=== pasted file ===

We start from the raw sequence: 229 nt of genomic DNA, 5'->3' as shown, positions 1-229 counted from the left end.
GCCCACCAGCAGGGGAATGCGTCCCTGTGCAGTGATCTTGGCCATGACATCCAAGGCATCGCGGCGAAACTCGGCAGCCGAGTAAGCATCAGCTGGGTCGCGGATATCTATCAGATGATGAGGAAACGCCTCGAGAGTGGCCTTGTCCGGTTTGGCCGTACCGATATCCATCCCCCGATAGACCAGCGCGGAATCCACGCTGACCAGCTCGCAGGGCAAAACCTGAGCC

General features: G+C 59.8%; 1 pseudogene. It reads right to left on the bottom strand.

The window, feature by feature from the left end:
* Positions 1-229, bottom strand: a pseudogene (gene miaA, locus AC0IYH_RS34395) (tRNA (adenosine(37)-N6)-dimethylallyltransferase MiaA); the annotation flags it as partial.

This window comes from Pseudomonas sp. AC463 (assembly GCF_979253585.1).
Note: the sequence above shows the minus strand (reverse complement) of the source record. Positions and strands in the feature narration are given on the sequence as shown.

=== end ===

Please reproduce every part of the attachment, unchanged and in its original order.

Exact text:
We start from the raw sequence: 229 nt of genomic DNA, 5'->3' as shown, positions 1-229 counted from the left end.
GCCCACCAGCAGGGGAATGCGTCCCTGTGCAGTGATCTTGGCCATGACATCCAAGGCATCGCGGCGAAACTCGGCAGCCGAGTAAGCATCAGCTGGGTCGCGGATATCTATCAGATGATGAGGAAACGCCTCGAGAGTGGCCTTGTCCGGTTTGGCCGTACCGATATCCATCCCCCGATAGACCAGCGCGGAATCCACGCTGACCAGCTCGCAGGGCAAAACCTGAGCC

General features: G+C 59.8%; 1 pseudogene. It reads right to left on the bottom strand.

The window, feature by feature from the left end:
* Positions 1-229, bottom strand: a pseudogene (gene miaA, locus AC0IYH_RS34395) (tRNA (adenosine(37)-N6)-dimethylallyltransferase MiaA); the annotation flags it as partial.

This window comes from Pseudomonas sp. AC463 (assembly GCF_979253585.1).
Note: the sequence above shows the minus strand (reverse complement) of the source record. Positions and strands in the feature narration are given on the sequence as shown.